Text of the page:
Careful – we are at a Concours d’Elegance. That works well – not cars. There’s a big difference. We don’t do car races, either. What we have here is art on wheels; at A. Lange, we have art on the wrist. That’s the connection. All of the cars we see here are not industrial products. They are all shaped, refurbished and repaired by people – people who are hard to find today. Of course, with these cars, history is also important – as it is with us –, as is the idea of remaining true to oneself. In the end, of course, the whole setting here is also very appealing.
And this despite the fact that there is no evidence of an automotive reference by A. Lange & Söhne. To this day, they have not cooperated with any car brand…
That is a relatively simple question to answer: we don’t have any brand ambassadors, and we don’t do any collaborations.
Have there been many offers so far?
A lot – also from really top brands. Unfortunately, I’m not allowed to name names. But it’s just not for us, and it just doesn’t suit us.
Next year, there are a couple of not entirely unimportant anniversaries coming up. In fact, there’s a very important one happening. What is your approach to such big anniversaries and how long do you work on them for? Do you feel a lot of pressure? The Odysseus chronograph is sensational as the first in-house chronograph with automatic winding, but obviously not quite worthy for the anniversary.
We know when these dates are coming up. It’s not something that comes overnight. Just allow yourself to be surprised!
The famous Lange 1 is obviously the ultimate manifestation of the brand. It is certainly also the bestseller; can you tell our collectors what could still be improved on this watch?
I don’t know. There was a reason that we said, back in 2015: “The movement is now 25 years old and today we know more than we did back then – and today we can also do things ourselves that we couldn’t do back then, such as our own balance spring. But there’s a reason why we didn’t touch the design, not even in the dimensions.” That actually explains everything: technically improved, but we left the rest as good as it already is.
In terms of sales volumes, the order for you must be Asia, North America and then Europe…
Careful – because we have waiting lists everywhere, there is no clear ranking. The turnover depends on where we send the watches. To outsiders, it looks as if this or that market is stronger, but that impression is deceptive.
If you were car manufacturers, you would now start building models to appeal to certain tastes. How do you manage to maintain the Lange design so strictly?
As I said at the beginning, we don’t design for gender, cultural areas, or tastes. We have six watch collections and we develop everything that fits into these six product lines in a way that is coherent from our point of view.
You are extremely committed to the automotive sector. We heard that next year there will even be the first German Concours d’Elegance, taking place at Lake Tegernsee in Bavaria.
Small companies have to focus. If you start doing little things everywhere, you won’t be particularly good at anything. You have to be honest with yourself and accept you are a small company and can’t do what the big ones do. We don’t do it with watches, either. Why would I have to be present everywhere when we only produce 5,500 watches? I think that by now, we have acquired a reputation in this field that makes us interesting for the right customers, for the participants of events like this one, but also for the organisers behind it – and that is decisive for me.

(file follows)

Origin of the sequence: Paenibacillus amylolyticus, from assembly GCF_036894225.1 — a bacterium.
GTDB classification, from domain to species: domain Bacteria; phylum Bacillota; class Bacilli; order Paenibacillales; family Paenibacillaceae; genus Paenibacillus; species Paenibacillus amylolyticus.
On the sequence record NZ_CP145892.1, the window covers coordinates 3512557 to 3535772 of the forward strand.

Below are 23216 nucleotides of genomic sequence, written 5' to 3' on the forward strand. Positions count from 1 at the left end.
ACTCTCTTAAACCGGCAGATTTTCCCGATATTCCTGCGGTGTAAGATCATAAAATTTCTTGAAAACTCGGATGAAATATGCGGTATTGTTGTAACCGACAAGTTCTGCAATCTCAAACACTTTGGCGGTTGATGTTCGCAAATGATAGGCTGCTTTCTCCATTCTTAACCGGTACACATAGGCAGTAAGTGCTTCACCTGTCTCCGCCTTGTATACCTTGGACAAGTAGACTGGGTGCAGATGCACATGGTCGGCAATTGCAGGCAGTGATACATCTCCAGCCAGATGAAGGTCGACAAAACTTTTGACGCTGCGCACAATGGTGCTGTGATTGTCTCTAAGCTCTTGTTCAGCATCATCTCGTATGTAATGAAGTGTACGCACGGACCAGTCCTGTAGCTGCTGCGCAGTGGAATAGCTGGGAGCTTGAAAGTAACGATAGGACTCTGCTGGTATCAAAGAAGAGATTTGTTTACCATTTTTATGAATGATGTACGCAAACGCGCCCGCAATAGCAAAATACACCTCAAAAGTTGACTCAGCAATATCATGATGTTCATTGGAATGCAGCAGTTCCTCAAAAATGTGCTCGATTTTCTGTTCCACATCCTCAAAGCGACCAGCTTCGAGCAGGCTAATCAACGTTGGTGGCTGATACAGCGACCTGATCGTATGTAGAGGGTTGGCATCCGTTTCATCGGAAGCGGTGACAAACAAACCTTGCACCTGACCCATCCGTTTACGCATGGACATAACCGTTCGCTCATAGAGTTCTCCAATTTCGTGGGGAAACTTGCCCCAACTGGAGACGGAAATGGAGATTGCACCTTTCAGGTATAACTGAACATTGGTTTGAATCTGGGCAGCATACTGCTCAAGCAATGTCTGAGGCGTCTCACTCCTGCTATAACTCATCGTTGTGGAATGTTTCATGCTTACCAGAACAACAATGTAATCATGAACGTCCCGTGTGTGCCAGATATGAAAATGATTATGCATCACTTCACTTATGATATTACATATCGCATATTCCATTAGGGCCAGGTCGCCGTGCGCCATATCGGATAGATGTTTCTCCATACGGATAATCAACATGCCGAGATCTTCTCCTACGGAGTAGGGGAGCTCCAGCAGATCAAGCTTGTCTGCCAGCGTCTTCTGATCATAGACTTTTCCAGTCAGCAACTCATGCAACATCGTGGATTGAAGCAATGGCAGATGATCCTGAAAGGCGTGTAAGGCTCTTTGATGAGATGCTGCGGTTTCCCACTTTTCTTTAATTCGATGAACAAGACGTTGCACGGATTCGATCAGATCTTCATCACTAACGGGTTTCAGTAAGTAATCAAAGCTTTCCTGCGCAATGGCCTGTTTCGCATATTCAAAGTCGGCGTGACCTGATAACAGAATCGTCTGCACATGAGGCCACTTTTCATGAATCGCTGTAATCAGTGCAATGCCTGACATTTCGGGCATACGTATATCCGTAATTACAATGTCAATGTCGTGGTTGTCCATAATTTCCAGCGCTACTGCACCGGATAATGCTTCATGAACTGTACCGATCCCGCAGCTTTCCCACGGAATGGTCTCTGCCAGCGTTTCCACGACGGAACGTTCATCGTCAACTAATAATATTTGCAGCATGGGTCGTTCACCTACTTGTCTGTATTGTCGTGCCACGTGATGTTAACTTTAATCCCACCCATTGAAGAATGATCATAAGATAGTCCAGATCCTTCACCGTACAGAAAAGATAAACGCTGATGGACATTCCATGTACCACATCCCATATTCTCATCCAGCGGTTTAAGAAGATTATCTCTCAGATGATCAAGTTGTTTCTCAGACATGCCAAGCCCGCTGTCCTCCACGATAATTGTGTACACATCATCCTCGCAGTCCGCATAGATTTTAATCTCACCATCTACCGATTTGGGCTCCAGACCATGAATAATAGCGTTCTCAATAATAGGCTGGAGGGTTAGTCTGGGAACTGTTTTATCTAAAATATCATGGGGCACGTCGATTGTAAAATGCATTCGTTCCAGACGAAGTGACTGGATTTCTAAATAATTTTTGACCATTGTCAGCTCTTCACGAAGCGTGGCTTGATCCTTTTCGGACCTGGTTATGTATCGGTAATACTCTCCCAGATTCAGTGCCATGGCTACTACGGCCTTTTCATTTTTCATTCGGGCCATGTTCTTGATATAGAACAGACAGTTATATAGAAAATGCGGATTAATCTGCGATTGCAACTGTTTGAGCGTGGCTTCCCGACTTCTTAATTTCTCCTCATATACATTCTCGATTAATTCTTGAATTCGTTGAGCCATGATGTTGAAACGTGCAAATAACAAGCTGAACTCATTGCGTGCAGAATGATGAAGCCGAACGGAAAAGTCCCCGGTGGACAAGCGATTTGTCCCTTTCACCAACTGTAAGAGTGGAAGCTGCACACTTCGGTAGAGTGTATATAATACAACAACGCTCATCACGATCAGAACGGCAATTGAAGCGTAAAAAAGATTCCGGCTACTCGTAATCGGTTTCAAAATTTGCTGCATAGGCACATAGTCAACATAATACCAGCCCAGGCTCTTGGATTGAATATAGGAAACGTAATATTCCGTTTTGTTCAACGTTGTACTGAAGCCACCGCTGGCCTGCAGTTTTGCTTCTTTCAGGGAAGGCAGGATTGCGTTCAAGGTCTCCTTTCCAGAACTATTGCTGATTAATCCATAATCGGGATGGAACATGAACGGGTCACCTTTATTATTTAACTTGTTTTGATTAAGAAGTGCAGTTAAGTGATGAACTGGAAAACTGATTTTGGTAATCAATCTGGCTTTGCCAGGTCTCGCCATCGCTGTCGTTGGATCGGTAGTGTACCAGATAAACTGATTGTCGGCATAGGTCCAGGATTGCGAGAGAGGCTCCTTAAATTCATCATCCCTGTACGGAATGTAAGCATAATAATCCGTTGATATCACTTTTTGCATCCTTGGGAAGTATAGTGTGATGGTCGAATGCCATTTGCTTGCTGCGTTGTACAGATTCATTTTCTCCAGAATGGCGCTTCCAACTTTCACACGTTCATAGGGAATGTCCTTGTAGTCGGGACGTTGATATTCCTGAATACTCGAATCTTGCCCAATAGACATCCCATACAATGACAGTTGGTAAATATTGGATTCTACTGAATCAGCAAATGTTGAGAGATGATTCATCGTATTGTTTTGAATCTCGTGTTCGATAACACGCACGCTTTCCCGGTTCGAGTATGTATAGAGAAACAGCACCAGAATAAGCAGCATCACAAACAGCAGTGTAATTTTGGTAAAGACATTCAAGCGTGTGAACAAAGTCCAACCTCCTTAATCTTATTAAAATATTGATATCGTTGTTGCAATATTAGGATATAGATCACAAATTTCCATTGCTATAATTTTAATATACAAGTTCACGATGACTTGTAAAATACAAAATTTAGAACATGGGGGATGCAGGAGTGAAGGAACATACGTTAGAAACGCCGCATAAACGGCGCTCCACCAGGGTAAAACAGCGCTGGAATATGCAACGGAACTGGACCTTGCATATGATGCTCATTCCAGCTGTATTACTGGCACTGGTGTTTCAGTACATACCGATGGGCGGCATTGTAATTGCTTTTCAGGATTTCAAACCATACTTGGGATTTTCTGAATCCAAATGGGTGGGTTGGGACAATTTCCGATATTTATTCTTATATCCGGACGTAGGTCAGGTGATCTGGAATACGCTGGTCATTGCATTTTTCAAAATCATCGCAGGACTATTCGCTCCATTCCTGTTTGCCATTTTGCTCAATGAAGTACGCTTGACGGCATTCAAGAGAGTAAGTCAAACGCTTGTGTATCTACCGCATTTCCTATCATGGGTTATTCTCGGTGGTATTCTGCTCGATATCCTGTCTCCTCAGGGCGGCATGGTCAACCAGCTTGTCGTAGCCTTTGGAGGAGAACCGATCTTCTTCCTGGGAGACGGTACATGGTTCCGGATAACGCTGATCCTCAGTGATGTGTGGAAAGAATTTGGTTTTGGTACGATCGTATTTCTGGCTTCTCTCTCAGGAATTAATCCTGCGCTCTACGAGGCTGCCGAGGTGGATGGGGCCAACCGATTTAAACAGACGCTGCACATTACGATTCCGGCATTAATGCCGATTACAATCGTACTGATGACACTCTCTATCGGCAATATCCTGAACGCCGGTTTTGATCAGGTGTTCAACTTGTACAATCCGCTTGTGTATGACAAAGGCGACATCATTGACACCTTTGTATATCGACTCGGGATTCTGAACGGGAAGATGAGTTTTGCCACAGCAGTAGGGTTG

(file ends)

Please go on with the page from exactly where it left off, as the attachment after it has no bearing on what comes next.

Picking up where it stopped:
You have now been with the company for almost 13 years. What is your interim balance? What prospects do you see for the future of Lange – and for yourself personally?
I am someone who rarely lives in the past. I’m only interested in the past to the extent that in some situations, I think about whether I’ve encountered a similar problem before and how I managed that past situation. The transformation we have initiated is not over yet, and we are working on it every day. We are currently working on the further development of our strategy, because a good strategy never stands still.
As an entrepreneur, what concerns Wilhelm Schmid about the future?
I have a concern that really moves me. I just spoke about the 21 young people who are currently coming to us for training. My job is to set up the company so that there is always enough work for these people. What are watchmakers supposed to do if we don’t ensure that mechanical watches remain relevant and that the market remains large enough, especially for a small manufacture like A. Lange & Söhne? That is what concerns me and my entire management team. Walter Lange always said that the worst moment of his life was the great recession of 1929. There was no more employment for the people who had worked at Lange. That was a long time ago, but no one wants to relive such a development.
How would you explain the enormous popularity and interest in the world of mechanical watches, especially in recent years?
Of course, the internet has helped a lot. Today, everyone can find information more easily and, above all, more quickly. Access to information, especially specialised information, is extremely simplified compared to 20 years ago. That makes a big difference. The first watch magazine came out in 1989, I seem to remember. You waited until the next one came out. In the meantime, you could browse through it, and that was that. Today, you can go on the internet every day and visit your favourite blog every day. In addition, you can see the development of the value of models, and you don’t miss any news from your favourite brand. You can keep yourself busy with mechanical watches 24/7. Plus, many wealthy people have much more free time today.